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How to add comments to a regular expression

  Jan Goyvaerts's Photo
Posted Sep 16 2009 10:04 AM

d{4}-d{2}-d{2} matches a date in yyyy-mm-dd format, without doing any validation of the numbers. Such a simple regular expression is appropriate when you know your data does not contain any invalid dates. Add comments to this regular expression to indicate what each part of the regular expression does.

d{4}    # Year

-        # Separator

d{2}    # Month

-        # Separator

d{2}    # Day

Regex options: Free-spacing
Regex flavors: .NET, Java, PCRE, Perl, Python, Ruby

Free-spacing mode

Regular expressions can quickly become complicated and difficult to understand. Just as you should comment source code, you should comment all but the most trivial regular expressions.

Most regular expression flavors, with the exception of Javascript, offer an alternative regular expression syntax that makes it very easy to clearly comment your regular expressions. You can enable this syntax by turning on the free-spacing option. It has different names in various programming languages.

In .NET, set the RegexOptions.IgnorePatternWhitespace option. In Java, pass the Pattern.COMMENTS flag. Python expects re.VERBOSE. PHP, Perl, and Ruby use the /x flag.

Turning on free-spacing mode has two effects. It turns the hash symbol (#) into a metacharacter, outside character classes. The hash starts a comment that runs until the end of the line or the end of the regex (whichever comes first). The hash and everything after it is simply ignored by the regular expression engine. To match a literal hash sign, either place it inside a character class [#] or escape it #.

The other effect is that whitespace, which includes spaces, tabs, and line breaks, is also ignored outside character classes. To match a literal space, either place it inside a character class [] or escape it . If you’re concerned about readability, you could use the hexadecimal escape x20 or the Unicode escape u0020 or x{0020} instead. To match a tab, use t. For line breaks, use rn (Windows) or n (Unix/Linux/OS X).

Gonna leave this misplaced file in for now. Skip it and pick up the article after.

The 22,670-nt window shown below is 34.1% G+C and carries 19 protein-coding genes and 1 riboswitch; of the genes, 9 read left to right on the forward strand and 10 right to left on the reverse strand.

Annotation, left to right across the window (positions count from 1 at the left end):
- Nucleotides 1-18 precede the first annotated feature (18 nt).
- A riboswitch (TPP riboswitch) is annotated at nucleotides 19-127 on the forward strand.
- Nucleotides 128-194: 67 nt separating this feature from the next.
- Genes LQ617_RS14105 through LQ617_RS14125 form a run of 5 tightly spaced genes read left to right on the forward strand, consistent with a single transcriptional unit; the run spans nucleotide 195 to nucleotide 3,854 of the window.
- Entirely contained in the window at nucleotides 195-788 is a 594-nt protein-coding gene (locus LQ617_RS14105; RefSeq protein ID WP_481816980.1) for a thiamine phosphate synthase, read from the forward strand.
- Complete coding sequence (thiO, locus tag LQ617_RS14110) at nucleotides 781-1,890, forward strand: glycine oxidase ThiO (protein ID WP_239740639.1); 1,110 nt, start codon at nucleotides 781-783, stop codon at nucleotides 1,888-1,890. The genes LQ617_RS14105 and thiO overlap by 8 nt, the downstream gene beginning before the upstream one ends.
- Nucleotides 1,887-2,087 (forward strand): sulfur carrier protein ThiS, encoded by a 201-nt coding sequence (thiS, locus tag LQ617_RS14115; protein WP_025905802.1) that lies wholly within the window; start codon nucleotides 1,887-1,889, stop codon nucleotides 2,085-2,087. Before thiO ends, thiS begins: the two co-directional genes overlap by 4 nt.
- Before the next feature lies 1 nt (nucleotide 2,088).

Free-spacing mode does not change anything inside character classes. A character class is a single token. Any whitespace characters or hashes inside character classes are literal characters that are added to the character class. You cannot break up character classes to comment their parts.

Java has free-spacing character classes

Regular expressions wouldn’t live up to their reputation unless at least one flavor was incompatible with the others. In this case, Java is the odd one out.

In Java, character classes are not parsed as single tokens. If you turn on free-spacing mode, Java ignores whitespace in character classes, and hashes inside character classes do start comments. This means you cannot use [] and [#] to match these characters literally. Use u0020 and # instead.



Regex options: None
Regex flavors: .NET, PCRE, Perl, Python, Ruby

If, for some reason, you can’t or don’t want to use free-spacing syntax, you can still add comments by way of (?#comment). All characters between (?# and ) are ignored.

Unfortunately, Javascript, the flavor that doesn’t support free-spac⁠ing, also doesn’t support this comment syntax. Java does not support it either.

(?x)d{4}    # Year

-            # Separator

d{2}        # Month

-            # Separator

d{2}        # Day

Regex options: None
Regex flavors: .NET, Java, PCRE, Perl, Python, Ruby

If you cannot turn on free-spacing mode outside the regular expression, you can place the mode modifier (?x) at the very start of the regular expression. Make sure there’s no whitespace before the (?x). Free-spacing mode begins only at this mode modifier; any whitespace before it is significant.

Regular Exp<b></b>ressions Cookbook

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